This piece was written by Emily Gorey, the Bahá’í Chair for World Peace’s Marketing Specialist. Continue reading
“We are a world in pieces. We need to be a world at peace.”
Today is the International Day of Peace, a day designated by the United Nations General Assembly as a period of non-violence and cease-fire. The theme for 2017 is “Together for Peace: Respect, Safety and Dignity for All.” The day is focused on the TOGETHER campaign launched by the United Nations in September 2016 to promote respect, safety and dignity for refugees and migrants and to counter the rise in xenophobia and discrimination. Continue reading
Yuval Noah Harari’s, Sapiens: A Brief History of Humankind, is an exceedingly unique and captivating read primarily because of its brevity. In a mere 400 pages, Israeli historian Harari presents and analyzes over 50,000 years of human history. Continue reading
Stop by and say hello to the Bahá’í Chair for World Peace at Maryland Day 2017. Continue reading
This is a reflection written by Esther Kaufman on the lecture given by Dr. Nicole des Bouvrie on the 30th of November 2016.
Why We Should Search for the Impossible
What if the question, “Can Women Think?” is not an absurd question? Dr. des Bouvrie began her lecture by introducing historic western philosophers whose ideas have established the foundation of Western thinking. From ancient times, white male philosophers have built identities based on differences. Following their philosophies women cannot think, or at least, not as men do. Continue reading
A first attempt at gleaning some of the insights shared this first morning of the conference on Children and Youth in an Interconnected World, full of presentations from a broad range of distinguished speakers, all talking about the role of children and youth in this fast-changing world.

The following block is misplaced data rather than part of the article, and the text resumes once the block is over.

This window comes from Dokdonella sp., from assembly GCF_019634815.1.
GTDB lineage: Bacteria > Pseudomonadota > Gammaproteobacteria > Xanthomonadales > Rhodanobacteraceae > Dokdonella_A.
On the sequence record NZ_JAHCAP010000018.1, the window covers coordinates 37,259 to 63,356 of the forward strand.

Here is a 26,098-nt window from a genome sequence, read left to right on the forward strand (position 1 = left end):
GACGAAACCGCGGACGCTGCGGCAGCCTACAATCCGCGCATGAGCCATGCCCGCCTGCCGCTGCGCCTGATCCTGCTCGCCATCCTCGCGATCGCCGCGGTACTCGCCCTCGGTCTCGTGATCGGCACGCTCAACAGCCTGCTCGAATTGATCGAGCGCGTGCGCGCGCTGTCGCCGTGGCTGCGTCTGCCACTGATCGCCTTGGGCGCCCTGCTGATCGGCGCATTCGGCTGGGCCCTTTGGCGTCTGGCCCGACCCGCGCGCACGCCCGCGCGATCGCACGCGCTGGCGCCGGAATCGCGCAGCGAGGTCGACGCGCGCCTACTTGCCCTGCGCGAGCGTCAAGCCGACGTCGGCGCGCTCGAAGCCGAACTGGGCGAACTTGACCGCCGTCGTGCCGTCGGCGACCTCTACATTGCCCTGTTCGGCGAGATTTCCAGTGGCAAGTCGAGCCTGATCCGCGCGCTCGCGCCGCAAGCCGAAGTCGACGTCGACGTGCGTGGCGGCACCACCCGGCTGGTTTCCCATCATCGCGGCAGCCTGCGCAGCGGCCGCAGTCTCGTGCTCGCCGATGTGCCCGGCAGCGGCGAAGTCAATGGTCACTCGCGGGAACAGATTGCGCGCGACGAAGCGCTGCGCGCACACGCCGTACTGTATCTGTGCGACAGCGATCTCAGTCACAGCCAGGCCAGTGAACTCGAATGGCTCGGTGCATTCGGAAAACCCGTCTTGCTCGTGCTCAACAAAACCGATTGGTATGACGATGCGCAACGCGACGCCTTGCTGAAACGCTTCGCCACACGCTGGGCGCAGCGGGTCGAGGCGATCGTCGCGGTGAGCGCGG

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Globalization 2.0: Children and Youth in an Interconnected World.
Professor Marcelo Suarez-Orozco from the University of California, Los Angeles, brought up many interesting statistics as how migration is the human face of globalization as we know it now. Many cities are moving towards superdiversity hubs, where immigrants become the majority. In many places two-thirds of the children in the classroom are from immigrant backgrounds. It is the value of family that drives migration. But how might one use this challenge as an opportunity? Education is the key, making use of the multilinguistic capacities and the often missed ability of this diverse group of children to learn and reflect on their learning. Continue reading
Rather than make assumptions about other people that are not based on facts, try to get out of your comfort zone and try to talk to people you would not normally talk to. ~ Professor Hoda Mahmoudi.
Professor Hoda Mahmoudi discusses the Baha’i Chair’s views on peace in this video by the College of Behavioral & Social Sciences, University of Maryland.